This contribution belongs to a series of student blogs written as part of a seminar offered by EHC staff as part of our Research Master’s Environmental Humanities specialization. This year, this seminar was devoted to the Corona pandemic.
Focussing on Numbers During the Corona Crisis
Semra Meray, RMA Forensic Linguistics (VU)
In times of the corona crisis in the Netherlands, and probably in other countries as well, we hear the number of new corona deaths and new corona infections everywhere. The Dutch National Institute for Public Health and the Environment (RIVM) releases new numbers on corona deaths and infections every day. These numbers are supposed to tell us how many people have gotten infected and how many people have died today, and more importantly; what the differences are compared to yesterday.
Focusing so much on these numbers could be a way to work around what Neimanis, Åsberg and Hedren (2015) call “the problem of alienation and intangibility” (73). Especially the intangibility part of this problems seems to apply here. As they explain, “humans can find it difficult to relate to environmental issues that are predominantly sensible at other scales” because our understanding of the world is primarily based on our “human-scaled existence” (73). As examples for these “other scales” they mention particles of microscopic size such as microplastics and the “extended time lags” that occur between a cause and a visible consequence of toxification processes. These two examples fit very well with the intangibility of the microscopic sizes of viruses and the gap that occurs between infection and actual visible effects of this virus.
Even though these numbers are most likely not precise and often taken out of context, we use these numbers to create some sort of overview of how the country is doing compared to other countries or to get a picture of how the entire world is doing. By attempting to keep a precise record of how exactly this virus affects our country and our world, we try to maintain a certain grip on reality. These numbers, after all, are based on our “human scales,” which we usually can understand, and turning what we have trouble grasping into something we can work with could provide us with a sense of a better understanding of and control over what is happening around us.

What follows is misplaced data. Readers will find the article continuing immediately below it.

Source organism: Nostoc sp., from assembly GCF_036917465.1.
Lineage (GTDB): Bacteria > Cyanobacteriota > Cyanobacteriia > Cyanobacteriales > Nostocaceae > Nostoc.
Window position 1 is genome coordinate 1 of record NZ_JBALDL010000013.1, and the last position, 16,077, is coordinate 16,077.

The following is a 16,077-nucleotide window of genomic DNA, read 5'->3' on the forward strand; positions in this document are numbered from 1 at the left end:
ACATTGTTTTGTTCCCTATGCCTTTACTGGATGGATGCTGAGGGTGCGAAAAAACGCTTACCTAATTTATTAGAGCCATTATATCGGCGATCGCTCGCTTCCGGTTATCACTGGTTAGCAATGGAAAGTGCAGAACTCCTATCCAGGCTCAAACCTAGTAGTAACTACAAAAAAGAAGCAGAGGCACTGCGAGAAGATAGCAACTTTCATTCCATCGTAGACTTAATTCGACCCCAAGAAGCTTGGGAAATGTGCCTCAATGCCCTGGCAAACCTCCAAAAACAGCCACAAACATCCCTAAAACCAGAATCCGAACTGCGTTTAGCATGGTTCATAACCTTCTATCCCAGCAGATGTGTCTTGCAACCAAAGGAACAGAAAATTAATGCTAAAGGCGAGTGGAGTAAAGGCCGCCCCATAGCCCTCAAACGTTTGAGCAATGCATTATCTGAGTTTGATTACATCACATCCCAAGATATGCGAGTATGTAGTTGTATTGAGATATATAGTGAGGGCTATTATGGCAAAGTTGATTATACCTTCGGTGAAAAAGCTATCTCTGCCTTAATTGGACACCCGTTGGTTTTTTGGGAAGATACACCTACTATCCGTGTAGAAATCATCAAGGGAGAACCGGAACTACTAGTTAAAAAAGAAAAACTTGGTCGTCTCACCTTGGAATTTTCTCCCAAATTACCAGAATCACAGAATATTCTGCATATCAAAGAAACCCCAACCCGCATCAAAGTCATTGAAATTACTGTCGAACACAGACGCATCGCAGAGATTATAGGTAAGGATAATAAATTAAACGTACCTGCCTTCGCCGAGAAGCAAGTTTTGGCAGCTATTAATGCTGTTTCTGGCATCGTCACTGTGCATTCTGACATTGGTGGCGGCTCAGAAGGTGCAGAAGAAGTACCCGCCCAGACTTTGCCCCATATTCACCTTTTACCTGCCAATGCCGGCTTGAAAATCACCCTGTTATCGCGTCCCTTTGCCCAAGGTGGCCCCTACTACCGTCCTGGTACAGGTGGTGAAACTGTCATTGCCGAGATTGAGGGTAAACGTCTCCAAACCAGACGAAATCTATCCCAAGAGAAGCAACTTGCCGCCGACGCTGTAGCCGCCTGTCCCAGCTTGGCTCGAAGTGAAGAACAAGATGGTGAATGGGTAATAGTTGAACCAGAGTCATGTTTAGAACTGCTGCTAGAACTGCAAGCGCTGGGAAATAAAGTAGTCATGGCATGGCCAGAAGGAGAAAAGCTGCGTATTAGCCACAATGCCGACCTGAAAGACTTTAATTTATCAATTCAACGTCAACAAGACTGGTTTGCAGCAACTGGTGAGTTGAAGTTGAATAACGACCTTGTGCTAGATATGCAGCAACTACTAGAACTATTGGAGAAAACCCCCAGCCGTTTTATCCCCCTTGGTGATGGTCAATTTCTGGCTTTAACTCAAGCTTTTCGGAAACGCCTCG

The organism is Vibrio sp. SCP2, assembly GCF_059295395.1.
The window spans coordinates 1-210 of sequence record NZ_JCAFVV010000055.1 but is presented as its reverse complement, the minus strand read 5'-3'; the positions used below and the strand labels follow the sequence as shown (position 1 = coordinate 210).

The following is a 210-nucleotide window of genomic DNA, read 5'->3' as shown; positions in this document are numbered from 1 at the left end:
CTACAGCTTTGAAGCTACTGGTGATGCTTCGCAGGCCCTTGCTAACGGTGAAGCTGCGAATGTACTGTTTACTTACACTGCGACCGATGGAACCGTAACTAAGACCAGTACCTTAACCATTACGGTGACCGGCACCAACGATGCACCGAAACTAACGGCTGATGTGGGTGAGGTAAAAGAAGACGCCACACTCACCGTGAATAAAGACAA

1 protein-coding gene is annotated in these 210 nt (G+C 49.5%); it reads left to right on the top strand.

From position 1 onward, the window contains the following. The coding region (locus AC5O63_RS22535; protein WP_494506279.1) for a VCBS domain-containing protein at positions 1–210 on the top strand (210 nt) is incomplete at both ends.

Neimanis, A., Åsberg, C., & Hedrén, J. (2015). Four Problems, Four Directions for Environmental Humanities: Toward Critical Posthumanities for the Anthropocene. Ethics and the Environment, 20(1), 67-97. doi:10.2979/ethicsenviro.20.1.67
The revealed patterns
Ruiting Chen, RMA Forensic Linguistics (VU)
Jones wrote about Charles Rosenberg’s argument about an “archetypal structure” (Jones, 2020: 2) of an outbreak, which reminds me of my own experience. Based on my own observation, people’s reactions to COVID-19 can reveal a certain pattern.
In the beginning, there are only subtle signs and people tend to ignore them. When there were early signs of coronavirus in china at the end of 2019, only a few people, who were mostly doctors, talked about it on the Internet. When the virus had an outbreak in China at the start of this year, there were only subtle signs in Europe, and European citizens seemed to pay little attention to it, just as Chinese did two months ago. As a Chinese student who studies in the Netherlands, I felt more relatable and concerned about the situation than my fellow students who do not come from china. In different countries, at the same beginning stage, citizens felt somewhat distant to the problem – they talked about it but did not change their behavior.
In the second stage, people ask for and provide explanations; and we can see a lot of interactions between the public and government. people demand truth: more specific infected personnel numbers, more scientific explanation about prevention measure, etc. For instance, in the Netherlands, RIVM plays a very important role in informing the public via social media, as we can see from the fact that the official twitter account of RIVM attracted a large number of new followers. In the last stage, people can act in a dramatic and disruptive way. I notice that people in many countries started hoarding toilet paper, which is proof of dramatic behavior.
David S. Jones, “History in a Crisis — Lessons for Covid-19,” New England Journal of Medicine, 16 March 2020